Perry Vetoes Modest, Mincing Reform of Texas' Political Aspirant "Springboard" (Aka the Railroad Commission)

Categories: Legislature

In case you missed it, Gov. Rick Perry used his veto Friday to override the bipartisan will of the legislature, which sought to inject the most meager, almost universally agreeable ethics reform into the state oil and gas regulator.

They attempted to do this because the Railroad Commission of Texas is known as a full-time fundraiser for higher-office seekers. The Sunset Advisory Commission called it a "springboard" for political aspirants. So, lawmakers decided that perhaps it wasn't such a good idea for regulators to seek another elected office and line their campaign war chests with oil and gas industry money while regulating... the oil and gas industry. The legislation they sent to Perry's desk would require that commissioners resign first.

If you'll recall, back in 2011, commissioners Michael Williams and Elizabeth Ames Jones both made failed runs for the same U.S. Senate seat while campaigning and fundraising heartily. Meanwhile, they were charged with overseeing complex, contested oil and gas cases that take no small amount of time and expertise to comprehend. Our lawmakers and the Sunset panel decided this did not inspire confidence in the Railroad Commission's impartiality.

Perry nevertheless vetoed the bill and claimed the measure would "change the structure of a constitutional agency without the consent of Texas voters."

"This portion of the legislation could have been used as a model for how to adequately reform the Railroad Commission," said Tom "Smitty" Smith of Public Citizen. "But instead the governor shot it down."

The bill was remarkable only for the modesty of its aims. It included none of the other Sunset recommendations. Absent was a provision to limit the amount of time commissioners can spend fundraising. It didn't include a measure to change the name of the Texas Railroad Commission to one more apt, since it doesn't regulate railroads. It wouldn't even prohibit commissioners from accepting campaign donations from an oil and gas company whose contested case they are currently hearing.

None of it made its way into the ethics reform bill, even though each would remedy conditions that are ripe for conflicts of interest. For example, 55,000 violations were identified last year. Only two percent were sent up for enforcement action. That sounds like a regulator that doesn't do much regulating.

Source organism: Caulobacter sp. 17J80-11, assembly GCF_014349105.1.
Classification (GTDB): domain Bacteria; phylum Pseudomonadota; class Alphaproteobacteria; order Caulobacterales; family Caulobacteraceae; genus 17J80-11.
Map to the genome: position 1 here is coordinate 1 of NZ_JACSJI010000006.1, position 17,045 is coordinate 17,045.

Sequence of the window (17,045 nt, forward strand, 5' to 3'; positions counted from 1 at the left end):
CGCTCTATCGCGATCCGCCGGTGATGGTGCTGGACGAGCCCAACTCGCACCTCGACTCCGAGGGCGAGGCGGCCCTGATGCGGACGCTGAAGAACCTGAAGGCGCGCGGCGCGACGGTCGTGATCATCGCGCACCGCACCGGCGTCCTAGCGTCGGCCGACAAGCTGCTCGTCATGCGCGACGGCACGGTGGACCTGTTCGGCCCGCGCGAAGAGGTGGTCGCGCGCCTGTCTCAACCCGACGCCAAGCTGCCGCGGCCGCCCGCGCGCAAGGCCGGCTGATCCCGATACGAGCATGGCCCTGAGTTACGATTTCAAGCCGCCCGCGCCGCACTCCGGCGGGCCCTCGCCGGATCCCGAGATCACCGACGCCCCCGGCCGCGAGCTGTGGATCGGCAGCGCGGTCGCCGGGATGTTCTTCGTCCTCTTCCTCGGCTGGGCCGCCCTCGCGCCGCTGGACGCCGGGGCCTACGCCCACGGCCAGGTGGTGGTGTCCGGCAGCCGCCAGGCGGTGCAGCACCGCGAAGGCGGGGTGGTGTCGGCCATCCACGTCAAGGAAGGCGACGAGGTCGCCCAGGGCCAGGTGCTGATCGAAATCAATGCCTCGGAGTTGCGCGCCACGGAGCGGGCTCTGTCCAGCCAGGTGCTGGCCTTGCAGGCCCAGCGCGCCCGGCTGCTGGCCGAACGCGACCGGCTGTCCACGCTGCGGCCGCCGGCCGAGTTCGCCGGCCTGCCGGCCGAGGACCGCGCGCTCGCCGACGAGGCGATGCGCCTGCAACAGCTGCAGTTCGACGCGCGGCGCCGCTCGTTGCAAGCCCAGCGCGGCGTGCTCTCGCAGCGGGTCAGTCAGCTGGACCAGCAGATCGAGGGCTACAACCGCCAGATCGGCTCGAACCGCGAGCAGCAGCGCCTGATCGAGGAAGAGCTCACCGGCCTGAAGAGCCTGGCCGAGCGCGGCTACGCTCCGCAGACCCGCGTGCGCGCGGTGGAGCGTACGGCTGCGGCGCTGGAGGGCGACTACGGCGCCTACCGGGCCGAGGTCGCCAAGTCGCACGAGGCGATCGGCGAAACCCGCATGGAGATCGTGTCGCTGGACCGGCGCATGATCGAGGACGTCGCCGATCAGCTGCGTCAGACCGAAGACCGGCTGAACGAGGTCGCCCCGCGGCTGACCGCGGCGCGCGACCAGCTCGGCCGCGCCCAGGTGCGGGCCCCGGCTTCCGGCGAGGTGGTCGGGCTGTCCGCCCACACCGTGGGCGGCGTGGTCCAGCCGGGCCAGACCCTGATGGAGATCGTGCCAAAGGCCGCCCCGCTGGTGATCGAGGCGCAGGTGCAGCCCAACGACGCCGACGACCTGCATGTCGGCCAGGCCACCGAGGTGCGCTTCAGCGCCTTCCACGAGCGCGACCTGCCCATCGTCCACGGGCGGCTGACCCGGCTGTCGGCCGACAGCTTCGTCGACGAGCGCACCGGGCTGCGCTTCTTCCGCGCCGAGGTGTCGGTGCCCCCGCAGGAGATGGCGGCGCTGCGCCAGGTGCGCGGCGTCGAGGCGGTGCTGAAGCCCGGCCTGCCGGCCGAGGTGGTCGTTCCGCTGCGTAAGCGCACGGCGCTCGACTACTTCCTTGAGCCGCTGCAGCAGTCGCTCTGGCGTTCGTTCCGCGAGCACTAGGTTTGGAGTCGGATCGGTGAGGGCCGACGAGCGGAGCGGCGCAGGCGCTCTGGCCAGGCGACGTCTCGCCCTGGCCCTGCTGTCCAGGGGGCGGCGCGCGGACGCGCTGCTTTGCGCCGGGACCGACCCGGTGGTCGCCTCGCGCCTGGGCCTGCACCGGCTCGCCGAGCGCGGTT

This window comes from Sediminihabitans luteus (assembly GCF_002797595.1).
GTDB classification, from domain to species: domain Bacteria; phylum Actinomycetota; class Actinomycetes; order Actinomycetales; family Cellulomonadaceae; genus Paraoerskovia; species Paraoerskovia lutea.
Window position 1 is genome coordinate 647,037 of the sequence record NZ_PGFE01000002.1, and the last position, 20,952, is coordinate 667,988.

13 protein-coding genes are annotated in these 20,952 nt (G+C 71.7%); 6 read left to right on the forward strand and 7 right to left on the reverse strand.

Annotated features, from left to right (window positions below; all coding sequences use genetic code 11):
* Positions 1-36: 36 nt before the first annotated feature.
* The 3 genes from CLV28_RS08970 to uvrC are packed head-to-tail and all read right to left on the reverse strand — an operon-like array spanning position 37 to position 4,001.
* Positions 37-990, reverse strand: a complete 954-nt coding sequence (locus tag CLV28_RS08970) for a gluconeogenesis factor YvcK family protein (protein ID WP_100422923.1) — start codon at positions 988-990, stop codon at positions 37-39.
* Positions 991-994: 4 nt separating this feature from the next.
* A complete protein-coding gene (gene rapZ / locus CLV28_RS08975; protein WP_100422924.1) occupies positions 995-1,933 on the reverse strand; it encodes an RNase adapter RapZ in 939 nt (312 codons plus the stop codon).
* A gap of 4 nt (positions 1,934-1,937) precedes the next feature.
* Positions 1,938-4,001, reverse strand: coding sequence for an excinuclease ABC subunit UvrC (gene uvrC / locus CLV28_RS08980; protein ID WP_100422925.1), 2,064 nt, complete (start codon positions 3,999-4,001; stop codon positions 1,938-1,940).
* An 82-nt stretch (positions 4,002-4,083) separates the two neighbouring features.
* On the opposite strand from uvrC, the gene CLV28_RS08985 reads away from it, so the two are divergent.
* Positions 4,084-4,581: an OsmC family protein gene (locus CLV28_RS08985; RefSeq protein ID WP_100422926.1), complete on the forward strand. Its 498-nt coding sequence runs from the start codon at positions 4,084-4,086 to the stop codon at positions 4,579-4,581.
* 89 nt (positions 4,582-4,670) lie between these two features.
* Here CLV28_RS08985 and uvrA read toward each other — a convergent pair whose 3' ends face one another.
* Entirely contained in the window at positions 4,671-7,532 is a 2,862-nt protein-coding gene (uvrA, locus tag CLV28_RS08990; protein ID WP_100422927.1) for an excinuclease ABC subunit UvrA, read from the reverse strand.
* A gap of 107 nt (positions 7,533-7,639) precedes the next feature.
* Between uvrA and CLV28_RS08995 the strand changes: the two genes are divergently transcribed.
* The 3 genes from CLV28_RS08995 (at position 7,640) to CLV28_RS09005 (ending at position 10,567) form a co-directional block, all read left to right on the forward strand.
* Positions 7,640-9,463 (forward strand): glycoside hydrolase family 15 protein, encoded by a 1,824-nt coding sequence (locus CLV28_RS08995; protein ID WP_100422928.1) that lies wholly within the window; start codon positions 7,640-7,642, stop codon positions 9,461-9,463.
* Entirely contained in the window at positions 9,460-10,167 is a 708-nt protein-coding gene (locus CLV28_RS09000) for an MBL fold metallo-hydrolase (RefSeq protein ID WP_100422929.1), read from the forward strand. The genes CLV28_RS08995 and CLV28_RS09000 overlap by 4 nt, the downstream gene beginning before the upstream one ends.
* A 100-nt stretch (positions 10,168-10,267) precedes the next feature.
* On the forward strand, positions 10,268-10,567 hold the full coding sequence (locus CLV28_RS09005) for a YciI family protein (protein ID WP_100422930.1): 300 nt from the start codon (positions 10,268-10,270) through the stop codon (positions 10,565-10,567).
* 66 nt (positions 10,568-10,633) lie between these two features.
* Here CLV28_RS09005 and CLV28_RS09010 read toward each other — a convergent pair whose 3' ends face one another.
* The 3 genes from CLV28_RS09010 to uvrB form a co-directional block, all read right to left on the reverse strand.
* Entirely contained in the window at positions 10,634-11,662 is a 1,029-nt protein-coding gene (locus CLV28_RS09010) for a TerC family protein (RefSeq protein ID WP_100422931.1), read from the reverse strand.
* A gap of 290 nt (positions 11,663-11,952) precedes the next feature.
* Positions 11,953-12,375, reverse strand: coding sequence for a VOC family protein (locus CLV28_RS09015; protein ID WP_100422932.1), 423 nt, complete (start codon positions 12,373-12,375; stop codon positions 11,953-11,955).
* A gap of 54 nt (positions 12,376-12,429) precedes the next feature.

But perhaps that's just the way the governor likes it.

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Damn, it's like he knows he's going to get his ass kicked in next year's primary, much less the Gubernatorial election, so he's getting in his wish list to Satan, erm, Santa early. I'd say "If you want to see a real change, get off your ass and vote," but Perry's been coasting for decades (ever since his days as Agriculture Secretary) on voter apathy in midterm elections, so I suspect that he's going to leave us with an obscene mess as he wanders off into the sunset. I never figured that I'd be getting nostalgic for Dolph Briscoe, but when Perry gets so vile that he makes me nostalgic for Bill Clements, I'm moving.

RTGolden1 topcommenter

When I sold propane, (and propane accessories) the railroad commission was basically a joke.  They didn't create any of the regulations or best practices they're supposed to enforce.  An industry group, PERC, basically wrote all the tests, came up with the safety procedures and guidelines and provided all the material for continuing education in the field.  All the railroad commission did was stamp approved or denied.  Propane is lucky, the industry actually has an interest in effective self-regulation.  The rest of the oil and gas industry, not so much.  And, if you dont' have self-regulation in TX, you might as well not have any.

Myrna.Minkoff-Katz topcommenter

OOPS is now the soi-disant ruling monarch of Texas.  

TheCredibleHulk topcommenter


Buck Strickland doesn't really strike me as the kinda' fella that would be into "self-regulation".

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